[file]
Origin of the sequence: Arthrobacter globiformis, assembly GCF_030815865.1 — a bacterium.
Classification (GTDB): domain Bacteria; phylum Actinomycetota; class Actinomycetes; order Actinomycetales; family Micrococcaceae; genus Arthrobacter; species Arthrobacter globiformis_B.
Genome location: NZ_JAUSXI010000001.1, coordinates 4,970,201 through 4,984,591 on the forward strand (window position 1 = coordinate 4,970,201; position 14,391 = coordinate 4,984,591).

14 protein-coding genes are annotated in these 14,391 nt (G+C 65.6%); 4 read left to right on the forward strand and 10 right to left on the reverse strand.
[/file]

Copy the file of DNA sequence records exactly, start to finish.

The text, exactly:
Origin of the sequence: Arthrobacter globiformis, assembly GCF_030815865.1 — a bacterium.
Classification (GTDB): domain Bacteria; phylum Actinomycetota; class Actinomycetes; order Actinomycetales; family Micrococcaceae; genus Arthrobacter; species Arthrobacter globiformis_B.
Genome location: NZ_JAUSXI010000001.1, coordinates 4,970,201 through 4,984,591 on the forward strand (window position 1 = coordinate 4,970,201; position 14,391 = coordinate 4,984,591).

14 protein-coding genes are annotated in these 14,391 nt (G+C 65.6%); 4 read left to right on the forward strand and 10 right to left on the reverse strand.